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Replication forks and functionality

by PoisonCupcake
Tags: forks, functionality, replication
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PoisonCupcake
#1
Dec10-11, 05:48 PM
P: 6
Hi! Was hoping I could get someone to explain this question to me..having some trouble with it...

"At each origin of replication, DNA synthesis proceeds bidirectionally from two replication forks. Which of the following would happen if a mutant arose having only one functional fork per replication bubble?

a.No change at all in replication
b. Replication would take place only on one half of the chromosome
c. Replication would be complete only on the leading strand
d. replication would take twice as long"

The answer is d, which definitely makes sense to me if this was prokaryotic DNA (ie. circular).. but I don't understand how the entire chromosome could be replicated if this was linear DNA like in most eukaryotes. Wouldn't only half of each parental strand be replicated since, for example, there isn't even a replisome traveling in the other direction to get rid of hydrogen bonds?

Thanks for your input in advance :)
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mishrashubham
#2
Dec11-11, 03:34 AM
P: 605
Quote Quote by PoisonCupcake View Post
Hi! Was hoping I could get someone to explain this question to me..having some trouble with it...

"At each origin of replication, DNA synthesis proceeds bidirectionally from two replication forks. Which of the following would happen if a mutant arose having only one functional fork per replication bubble?

a.No change at all in replication
b. Replication would take place only on one half of the chromosome
c. Replication would be complete only on the leading strand
d. replication would take twice as long"

The answer is d, which definitely makes sense to me if this was prokaryotic DNA (ie. circular).. but I don't understand how the entire chromosome could be replicated if this was linear DNA like in most eukaryotes. Wouldn't only half of each parental strand be replicated since, for example, there isn't even a replisome traveling in the other direction to get rid of hydrogen bonds?

Thanks for your input in advance :)
The context probably implies prokaryotic DNA replication. Where was this question taken from?
PoisonCupcake
#3
Dec11-11, 11:38 AM
P: 6
Quote Quote by mishrashubham View Post
The context probably implies prokaryotic DNA replication. Where was this question taken from?
It's from a textbook called "Introduction to Genetic Analysis". That's the whole of the question though, and that chapter discusses both prokaryotic and eukaryotic replication. The book is full of badly written questions in my opinion though.. so maybe this is just a factor of that.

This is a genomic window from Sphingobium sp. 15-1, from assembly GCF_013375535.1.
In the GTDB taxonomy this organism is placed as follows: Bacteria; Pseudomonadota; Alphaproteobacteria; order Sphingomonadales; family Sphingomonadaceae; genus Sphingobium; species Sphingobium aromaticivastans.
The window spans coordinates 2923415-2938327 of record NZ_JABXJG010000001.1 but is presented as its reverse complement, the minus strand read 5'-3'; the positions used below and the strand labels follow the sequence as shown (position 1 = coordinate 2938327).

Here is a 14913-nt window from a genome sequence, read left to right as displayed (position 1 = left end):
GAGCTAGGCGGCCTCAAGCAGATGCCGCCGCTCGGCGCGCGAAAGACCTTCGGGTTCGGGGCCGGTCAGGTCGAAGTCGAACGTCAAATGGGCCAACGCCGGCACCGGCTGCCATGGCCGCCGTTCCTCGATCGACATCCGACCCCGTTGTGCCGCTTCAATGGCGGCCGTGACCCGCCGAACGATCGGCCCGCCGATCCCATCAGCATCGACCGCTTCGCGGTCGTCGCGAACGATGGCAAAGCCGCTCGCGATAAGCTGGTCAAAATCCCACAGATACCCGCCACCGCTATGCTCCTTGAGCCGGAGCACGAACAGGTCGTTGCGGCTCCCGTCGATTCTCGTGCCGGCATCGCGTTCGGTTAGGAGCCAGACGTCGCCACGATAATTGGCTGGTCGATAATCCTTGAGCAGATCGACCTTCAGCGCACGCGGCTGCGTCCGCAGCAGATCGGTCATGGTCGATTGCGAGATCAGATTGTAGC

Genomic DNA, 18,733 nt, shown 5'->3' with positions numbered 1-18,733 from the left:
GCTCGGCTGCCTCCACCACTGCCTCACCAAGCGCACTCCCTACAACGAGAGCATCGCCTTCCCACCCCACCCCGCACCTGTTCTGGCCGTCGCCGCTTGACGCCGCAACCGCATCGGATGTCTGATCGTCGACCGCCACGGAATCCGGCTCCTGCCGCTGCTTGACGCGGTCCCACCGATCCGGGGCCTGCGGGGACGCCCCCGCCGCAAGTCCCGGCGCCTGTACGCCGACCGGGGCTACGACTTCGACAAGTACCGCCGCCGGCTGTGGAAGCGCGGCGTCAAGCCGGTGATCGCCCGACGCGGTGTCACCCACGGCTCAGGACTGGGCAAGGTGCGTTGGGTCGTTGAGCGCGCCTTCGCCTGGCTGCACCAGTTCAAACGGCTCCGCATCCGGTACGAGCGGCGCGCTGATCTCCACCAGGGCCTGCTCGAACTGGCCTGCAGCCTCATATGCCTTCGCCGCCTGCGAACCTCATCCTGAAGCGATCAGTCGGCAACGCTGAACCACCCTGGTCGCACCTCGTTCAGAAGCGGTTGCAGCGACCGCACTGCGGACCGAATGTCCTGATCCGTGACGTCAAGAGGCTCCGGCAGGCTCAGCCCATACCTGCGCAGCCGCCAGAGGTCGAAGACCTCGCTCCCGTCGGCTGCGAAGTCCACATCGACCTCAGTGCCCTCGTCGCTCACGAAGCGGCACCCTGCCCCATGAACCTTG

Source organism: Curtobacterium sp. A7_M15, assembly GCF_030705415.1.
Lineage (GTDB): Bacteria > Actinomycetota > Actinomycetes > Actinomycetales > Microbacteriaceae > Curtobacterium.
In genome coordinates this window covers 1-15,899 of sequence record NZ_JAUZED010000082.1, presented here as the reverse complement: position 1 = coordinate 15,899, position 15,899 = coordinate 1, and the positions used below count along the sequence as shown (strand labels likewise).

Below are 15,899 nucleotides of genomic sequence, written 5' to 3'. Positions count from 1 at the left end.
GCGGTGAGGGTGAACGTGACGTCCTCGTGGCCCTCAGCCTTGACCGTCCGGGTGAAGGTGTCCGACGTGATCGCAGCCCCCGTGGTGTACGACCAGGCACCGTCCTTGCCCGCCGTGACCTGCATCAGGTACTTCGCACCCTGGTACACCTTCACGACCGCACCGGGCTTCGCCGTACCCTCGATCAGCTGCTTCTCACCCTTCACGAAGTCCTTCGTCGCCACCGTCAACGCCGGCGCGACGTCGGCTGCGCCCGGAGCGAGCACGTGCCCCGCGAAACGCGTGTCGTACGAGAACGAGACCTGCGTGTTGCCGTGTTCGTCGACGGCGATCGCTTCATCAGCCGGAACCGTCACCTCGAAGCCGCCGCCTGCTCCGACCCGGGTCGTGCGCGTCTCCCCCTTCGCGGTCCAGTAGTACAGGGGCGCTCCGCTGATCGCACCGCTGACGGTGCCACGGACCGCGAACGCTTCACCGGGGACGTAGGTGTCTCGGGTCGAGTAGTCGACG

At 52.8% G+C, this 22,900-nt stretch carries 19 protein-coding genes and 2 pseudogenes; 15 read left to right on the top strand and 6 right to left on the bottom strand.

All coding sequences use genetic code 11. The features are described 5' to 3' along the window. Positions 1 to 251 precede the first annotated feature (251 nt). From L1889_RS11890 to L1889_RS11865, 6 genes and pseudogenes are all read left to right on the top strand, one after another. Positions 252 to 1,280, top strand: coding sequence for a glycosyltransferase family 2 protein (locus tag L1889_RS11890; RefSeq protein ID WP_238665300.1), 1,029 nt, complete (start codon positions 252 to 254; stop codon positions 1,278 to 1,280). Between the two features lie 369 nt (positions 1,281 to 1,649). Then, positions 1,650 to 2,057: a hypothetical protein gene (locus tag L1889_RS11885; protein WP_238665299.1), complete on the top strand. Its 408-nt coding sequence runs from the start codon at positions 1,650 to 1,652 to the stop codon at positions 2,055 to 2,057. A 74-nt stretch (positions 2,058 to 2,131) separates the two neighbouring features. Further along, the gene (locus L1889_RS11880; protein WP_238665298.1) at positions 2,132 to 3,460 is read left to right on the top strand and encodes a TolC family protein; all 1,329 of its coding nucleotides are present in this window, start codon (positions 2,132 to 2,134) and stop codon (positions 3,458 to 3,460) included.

So you agree the that this fits for prokaryotic replication only?

Ygggdrasil
#4
Dec11-11, 01:18 PM
Other Sci
Sci Advisor
P: 1,378
Replication forks and functionality

The answer (d) fits with eukaryotic DNA replication as well. Remember that in eukaryotes, there are multiple origins of replication, in contrast to prokaryotes which rely on only one origin.
PoisonCupcake
#5
Dec11-11, 01:53 PM
P: 6
But even so wouldn't there be a little bit that couldn't be replicated? Say you have 3 bubbles, all going right. Most of the chromosome could be replicated, but wouldn't there be a tiny bit to the left of the leftmost replication bubble that couldn't be done?

E: When it says one functional fork in the bubbles I assume they'd all either go left or right. Maybe some can go right or some can go left in the question??
Ygggdrasil
#6
Dec11-11, 02:34 PM
Other Sci
Sci Advisor
P: 1,378
DNA is pretty symmetric, so how would a replisome know which direction is right and which direction is left?
mishrashubham
#7
Dec11-11, 06:08 PM
P: 605
Quote Quote by PoisonCupcake View Post
But even so wouldn't there be a little bit that couldn't be replicated? Say you have 3 bubbles, all going right. Most of the chromosome could be replicated, but wouldn't there be a tiny bit to the left of the leftmost replication bubble that couldn't be done?

E: When it says one functional fork in the bubbles I assume they'd all either go left or right. Maybe some can go right or some can go left in the question??
The chance of all going in one direction is small. However that still leaves the problem of leftover DNA. All you need are two diverging forks or one at the end which does not open up to the periphery like you said.


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